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Immunotherapy Doublet as Maintenance Therapy for Extensive-Disease Small Cell Lung Cancer


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As reported in the Journal of Clinical Oncology by Taofeek K. Owonikoko, MD, PhD, and colleagues, the phase III CheckMate 451 trial showed no improvement in overall survival with combined nivolumab and ipilimumab vs placebo as maintenance therapy for extensive-disease small cell lung cancer.

Taofeek K. Owonikoko, MD, PhD

Taofeek K. Owonikoko, MD, PhD

Study Details

The double-blind trial included 834 patients from sites in 32 countries with no disease progression after four or fewer cycles of first-line chemotherapy. They were randomly assigned 1:1:1 between October 2015 and January 2018 to receive either:

  • Nivolumab at 1 mg/kg plus ipilimumab at 3 mg/kg once every 3 weeks for 12 weeks followed by nivolumab at 240 mg once every 2 weeks (n = 279)
  • Nivolumab at 240 mg once every 2 weeks (n = 280)
  • Matching placebo (n = 275).

Treatment continued for ≤ 2 years or until disease progression or unacceptable toxicity. The primary endpoint was overall survival with nivolumab/ipilimumab vs placebo. Secondary endpoints, including overall survival with nivolumab vs placebo followed by progression-free survival comparisons, were formally tested in a hierarchical manner.

Overall Survival

Median follow-up was 8.4, 9.9, and 9.1 months in the combination, nivolumab, and placebo groups. Median overall survival was 9.2 months (95% confidence interval [CI] = 8.2–10.2 months) in the combination group vs 9.6 months (95% CI = 8.2–11.0 months) in the placebo group (hazard ratio [HR] = 0.92, 95% CI = 0.75–1.12, P = .37). Median overall survival was 10.4 months (95% CI = 9.5–12.1 months) in the nivolumab group (comparison not formally tested due to hierarchical testing; HR = 0.84, 95% CI = 0.69–1.02). A total of 580 patients had baseline tumor mutational burden data; median overall survival was better with combination treatment vs placebo among patients with ≥ 13 mutations/megabase (HR = 0.61, 95% CI = 0.39–0.94).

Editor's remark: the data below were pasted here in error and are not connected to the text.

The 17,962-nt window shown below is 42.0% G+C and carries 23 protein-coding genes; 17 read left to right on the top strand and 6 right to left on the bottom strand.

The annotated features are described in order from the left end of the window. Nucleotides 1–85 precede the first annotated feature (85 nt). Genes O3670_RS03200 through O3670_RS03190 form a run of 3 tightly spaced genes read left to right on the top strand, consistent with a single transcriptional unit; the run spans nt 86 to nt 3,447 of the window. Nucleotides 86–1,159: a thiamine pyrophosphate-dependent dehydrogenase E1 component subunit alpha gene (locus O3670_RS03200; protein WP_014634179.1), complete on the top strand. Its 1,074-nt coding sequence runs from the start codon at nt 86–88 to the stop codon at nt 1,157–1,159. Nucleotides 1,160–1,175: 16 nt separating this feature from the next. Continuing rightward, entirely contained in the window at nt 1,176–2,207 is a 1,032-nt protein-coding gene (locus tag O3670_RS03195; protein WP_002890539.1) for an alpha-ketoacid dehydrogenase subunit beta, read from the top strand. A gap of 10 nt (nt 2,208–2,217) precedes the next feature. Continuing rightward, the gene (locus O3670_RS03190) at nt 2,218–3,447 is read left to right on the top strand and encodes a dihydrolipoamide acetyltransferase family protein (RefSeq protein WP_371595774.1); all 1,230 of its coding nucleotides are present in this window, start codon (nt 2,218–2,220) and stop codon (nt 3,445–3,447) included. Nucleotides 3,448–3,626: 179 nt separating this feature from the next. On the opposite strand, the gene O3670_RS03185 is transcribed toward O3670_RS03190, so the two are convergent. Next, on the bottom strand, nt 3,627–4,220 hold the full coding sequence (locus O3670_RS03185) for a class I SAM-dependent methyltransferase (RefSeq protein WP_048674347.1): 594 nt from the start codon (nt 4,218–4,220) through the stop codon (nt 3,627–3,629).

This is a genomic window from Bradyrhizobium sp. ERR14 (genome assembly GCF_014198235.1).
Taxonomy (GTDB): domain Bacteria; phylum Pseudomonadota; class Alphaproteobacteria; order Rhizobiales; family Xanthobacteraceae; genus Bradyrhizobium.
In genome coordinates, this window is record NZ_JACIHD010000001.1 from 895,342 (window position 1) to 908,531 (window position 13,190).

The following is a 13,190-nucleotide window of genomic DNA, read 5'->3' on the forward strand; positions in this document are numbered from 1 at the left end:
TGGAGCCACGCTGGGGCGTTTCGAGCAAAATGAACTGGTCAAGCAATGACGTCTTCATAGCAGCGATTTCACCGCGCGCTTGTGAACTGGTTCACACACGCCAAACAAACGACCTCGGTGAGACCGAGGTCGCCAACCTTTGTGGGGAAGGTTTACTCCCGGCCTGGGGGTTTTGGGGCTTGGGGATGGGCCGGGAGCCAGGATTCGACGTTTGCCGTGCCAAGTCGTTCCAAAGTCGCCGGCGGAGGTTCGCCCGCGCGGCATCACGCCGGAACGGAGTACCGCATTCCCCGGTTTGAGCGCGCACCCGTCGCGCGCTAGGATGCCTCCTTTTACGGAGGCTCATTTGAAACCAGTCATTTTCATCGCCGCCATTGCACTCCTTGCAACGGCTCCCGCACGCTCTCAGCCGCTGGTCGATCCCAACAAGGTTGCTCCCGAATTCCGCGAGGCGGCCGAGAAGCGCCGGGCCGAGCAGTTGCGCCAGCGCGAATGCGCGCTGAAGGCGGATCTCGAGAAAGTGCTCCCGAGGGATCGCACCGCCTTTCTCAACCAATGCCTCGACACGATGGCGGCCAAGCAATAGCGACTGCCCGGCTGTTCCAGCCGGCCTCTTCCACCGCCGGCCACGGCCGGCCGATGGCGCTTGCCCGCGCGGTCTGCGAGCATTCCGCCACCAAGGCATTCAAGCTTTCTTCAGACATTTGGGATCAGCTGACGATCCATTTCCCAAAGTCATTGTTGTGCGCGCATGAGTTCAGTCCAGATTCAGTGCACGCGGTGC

On blinded independent central review, median progression-free survival was 1.7 months with combination therapy (HR = 0.72, 95% CI = 0.60–0.87, vs placebo), 1.9 months with nivolumab (HR = 0.67, 95% CI = 0.56–0.81, vs placebo), and 1.4 months with placebo. Objective response rates were 9.1%, 11.5%, and 4.2%. Median durations of response were 10.2 months, 11.2 months, and 8.1 months.

KEY POINTS

  • Nivolumab/ipilimumab did not improve overall survival vs placebo.
  • Overall survival was not improved with nivolumab vs placebo (comparison not formally tested).

Adverse Events

Grade 3 to 4 treatment-related adverse events occurred in 52.2% of patients in the combination group, 11.5% of patients in the nivolumab group, and 8.4% of patients in the placebo group. Treatment-related serious adverse events occurred in 37.4%, 6.1%, and 2.9% of patients. Treatment-related death occurred in seven patients in the combination group (due to rhabdomyolysis, myocarditis, hepatic failure, limbic encephalopathy, myasthenia gravis, encephalitis, and immune colitis), one patient in the nivolumab group (due to encephalitis), and one patient in the placebo group (due to pneumonitis).

The investigators concluded, “Maintenance therapy with nivolumab plus ipilimumab did not prolong overall survival for patients with extensive-disease small cell lung cancer who did not progress on first-line chemotherapy. There were no new safety signals.”

Dr. Owonikoko, of Winship Cancer Institute of Emory University, is the corresponding author for the Journal of Clinical Oncology article.

Disclosure: The trial was supported by Bristol Myers Squibb and Ono Pharmaceutical. For full disclosures of the study authors, visit ascopubs.org.

The content in this post has not been reviewed by the American Society of Clinical Oncology, Inc. (ASCO®) and does not necessarily reflect the ideas and opinions of ASCO®.
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